Who invented the Maxwell’s Equations

Importance of Maxwell’s Equations.

Brilliant Electromagnetic Synthesis of Electrical & Magnetic Effects. Maxwell’s equations synthesized physicists’ understanding of electrodynamics and predicted the existence of electromagnetic waves.

By the middle of the 19th century physicists had deduced, in bits and pieces, that electrical and magnetic phenomena were connected. They had learned some of the details of electrodynamics, but did not yet understand how everything fit together. After over a decade of working on the problem, Scottish physicist, James Clerk Maxwell, published papers in 1865 and 1868 that synthesized all electromagnetic phenomena into four equations. Maxwell then used these equations to predict the existence of electromagnetic waves and demonstrate that light was an electromagnetic wave.

Gauss’s Law

Maxwell’s first equation is Gauss’s law. The electric flux through a surface area is what physicists use to measure the total amount of electric field going through that surface. Physically this equation says that the total electric flux integrated over a surface that encloses a volume of space is proportional to the total charge contained in that volume of space. Furthermore this equation implies that electric charges create electric fields.

Gauss’s Law for Magnetism

Maxwell’s second equation is Gauss’s Law for Magnetism. Notice the similarities and differences between the first and second equations. The left hand side of the first equation is the total electric flux while in the second equation it is the total magnetic flux. The major difference, however, is in the right hand side of the equations. The electric version of Gauss’s law has the total charge enclosed, while in the magnetic version the total integrated magnetic flux always equals zero.

It seems that if electrical and magnetic phenomena behaved analogously, then the total magnetic flux would be proportional to the magnetic charge enclosed. Well it is, but the total magnetic charge enclosed must be zero. Always! Maxwell’s second equation means physically that there can be no isolated magnetic poles, which are called magnetic monopoles. Magnetic monopoles are the magnetic equivalent of isolated positive or negative electric charges. North and south magnetic poles must always exist in pairs. Isolated north or south magnetic poles do not exist.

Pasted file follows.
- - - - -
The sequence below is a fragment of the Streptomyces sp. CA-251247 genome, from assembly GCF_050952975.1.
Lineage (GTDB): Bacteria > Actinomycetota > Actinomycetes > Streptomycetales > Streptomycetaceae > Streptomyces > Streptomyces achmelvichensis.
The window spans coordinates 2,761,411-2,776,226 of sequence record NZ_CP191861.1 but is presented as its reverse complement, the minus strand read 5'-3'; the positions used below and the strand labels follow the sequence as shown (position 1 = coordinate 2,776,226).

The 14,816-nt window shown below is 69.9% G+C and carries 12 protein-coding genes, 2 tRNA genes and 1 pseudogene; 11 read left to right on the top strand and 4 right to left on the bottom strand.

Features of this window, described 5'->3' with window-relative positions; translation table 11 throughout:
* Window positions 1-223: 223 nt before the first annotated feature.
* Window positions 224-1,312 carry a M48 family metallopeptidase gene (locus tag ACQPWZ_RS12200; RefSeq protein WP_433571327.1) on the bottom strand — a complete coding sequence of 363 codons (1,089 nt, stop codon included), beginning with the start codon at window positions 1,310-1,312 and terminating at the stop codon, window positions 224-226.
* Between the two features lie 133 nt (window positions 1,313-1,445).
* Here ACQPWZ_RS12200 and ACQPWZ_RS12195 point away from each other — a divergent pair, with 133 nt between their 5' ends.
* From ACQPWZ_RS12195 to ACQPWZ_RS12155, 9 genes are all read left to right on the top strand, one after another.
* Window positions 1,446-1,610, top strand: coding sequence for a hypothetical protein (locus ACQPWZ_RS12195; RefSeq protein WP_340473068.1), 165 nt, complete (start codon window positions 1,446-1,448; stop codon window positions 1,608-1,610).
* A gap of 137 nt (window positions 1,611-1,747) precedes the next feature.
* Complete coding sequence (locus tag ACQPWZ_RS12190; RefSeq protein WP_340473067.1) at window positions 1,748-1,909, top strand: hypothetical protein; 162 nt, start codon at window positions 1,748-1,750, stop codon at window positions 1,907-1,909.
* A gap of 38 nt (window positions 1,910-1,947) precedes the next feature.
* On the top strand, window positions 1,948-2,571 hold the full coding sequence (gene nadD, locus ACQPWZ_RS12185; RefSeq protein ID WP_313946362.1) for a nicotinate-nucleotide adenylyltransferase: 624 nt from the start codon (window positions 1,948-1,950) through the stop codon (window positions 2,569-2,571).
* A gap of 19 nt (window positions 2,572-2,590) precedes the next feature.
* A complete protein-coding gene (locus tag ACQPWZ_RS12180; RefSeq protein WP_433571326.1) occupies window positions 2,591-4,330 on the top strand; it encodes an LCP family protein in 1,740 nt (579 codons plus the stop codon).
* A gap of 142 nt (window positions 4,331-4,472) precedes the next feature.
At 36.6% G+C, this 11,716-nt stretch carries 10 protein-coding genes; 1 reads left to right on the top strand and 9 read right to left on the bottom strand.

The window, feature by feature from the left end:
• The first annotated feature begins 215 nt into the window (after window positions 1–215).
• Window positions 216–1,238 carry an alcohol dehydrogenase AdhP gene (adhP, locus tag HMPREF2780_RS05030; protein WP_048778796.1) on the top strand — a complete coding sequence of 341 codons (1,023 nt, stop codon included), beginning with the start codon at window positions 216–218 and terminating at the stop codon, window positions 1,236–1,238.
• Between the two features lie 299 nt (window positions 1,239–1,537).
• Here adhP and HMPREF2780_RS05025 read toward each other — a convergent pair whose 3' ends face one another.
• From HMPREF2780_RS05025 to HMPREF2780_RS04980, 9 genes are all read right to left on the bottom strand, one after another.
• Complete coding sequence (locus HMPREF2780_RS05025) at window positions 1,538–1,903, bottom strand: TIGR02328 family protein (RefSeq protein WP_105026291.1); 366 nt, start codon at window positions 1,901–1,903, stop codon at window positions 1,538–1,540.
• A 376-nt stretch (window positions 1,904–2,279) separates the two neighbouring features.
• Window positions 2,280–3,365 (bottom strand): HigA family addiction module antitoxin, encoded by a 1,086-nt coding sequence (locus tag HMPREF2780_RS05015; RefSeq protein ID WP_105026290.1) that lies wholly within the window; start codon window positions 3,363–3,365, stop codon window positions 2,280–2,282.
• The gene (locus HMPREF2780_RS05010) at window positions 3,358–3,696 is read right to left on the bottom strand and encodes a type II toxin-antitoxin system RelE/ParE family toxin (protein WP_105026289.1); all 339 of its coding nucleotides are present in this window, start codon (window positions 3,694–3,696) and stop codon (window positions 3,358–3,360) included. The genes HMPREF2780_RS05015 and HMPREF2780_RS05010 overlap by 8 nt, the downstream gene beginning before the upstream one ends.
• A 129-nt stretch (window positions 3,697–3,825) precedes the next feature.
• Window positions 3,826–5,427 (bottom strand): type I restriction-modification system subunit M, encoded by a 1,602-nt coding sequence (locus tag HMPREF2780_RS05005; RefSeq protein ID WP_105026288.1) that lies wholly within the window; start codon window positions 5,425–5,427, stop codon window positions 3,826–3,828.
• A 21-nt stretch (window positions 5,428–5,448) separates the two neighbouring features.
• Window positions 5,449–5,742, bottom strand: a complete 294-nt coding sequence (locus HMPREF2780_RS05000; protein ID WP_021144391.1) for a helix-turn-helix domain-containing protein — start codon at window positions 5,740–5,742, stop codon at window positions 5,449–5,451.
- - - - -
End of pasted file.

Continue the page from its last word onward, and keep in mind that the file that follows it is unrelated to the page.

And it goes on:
Faraday’s Law

Maxwell’s third equation is Faraday’s Law. The equation relates a changing magnetic flux to an electric field. Physically this means that when a magnetic field changes in some way it creates an electric field. Electric fields can result either from electric charges or changing magnetic fields.

Maxwell’s Extension of Amperes Law

Maxwell’s fourth equation is an extension of Ampere’s law. Maxwell added another term to the right hand side of the equation for Ampere’s law that is analogous to the right hand side of Faraday’s law. Where Faraday’s law has the derivative of the magnetic flux, Maxwell’s new term in this equation has the derivative of the electric flux. Physically this term means that a changing electric field can create a magnetic field. In fact because no magnetic monopoles exist all magnetic fields are created by some type of changing electric field.

Notice that in Faraday’s law Maxwell did not add a magnetic current term similar to the electric current term in Ampere’s law. That is because without magnetic monopoles there can be no magnetic current.

Electromagnetic Waves

After synthesizing electromagnetic phenomena, Maxwell mathematically manipulated his equations to derive a wave equation. This electromagnetic wave equation correctly predicted the existence of electromagnetic waves. Furthermore the theoretical speed of these electromagnetic waves equaled the experimental values of the speed of light. Maxwell thereby demonstrated that light was a type of electromagnetic wave and synthesized electrodynamics and optics.

Maxwell’s equations rank along with Newton’s laws as among the most brilliant syntheses in classical physics.

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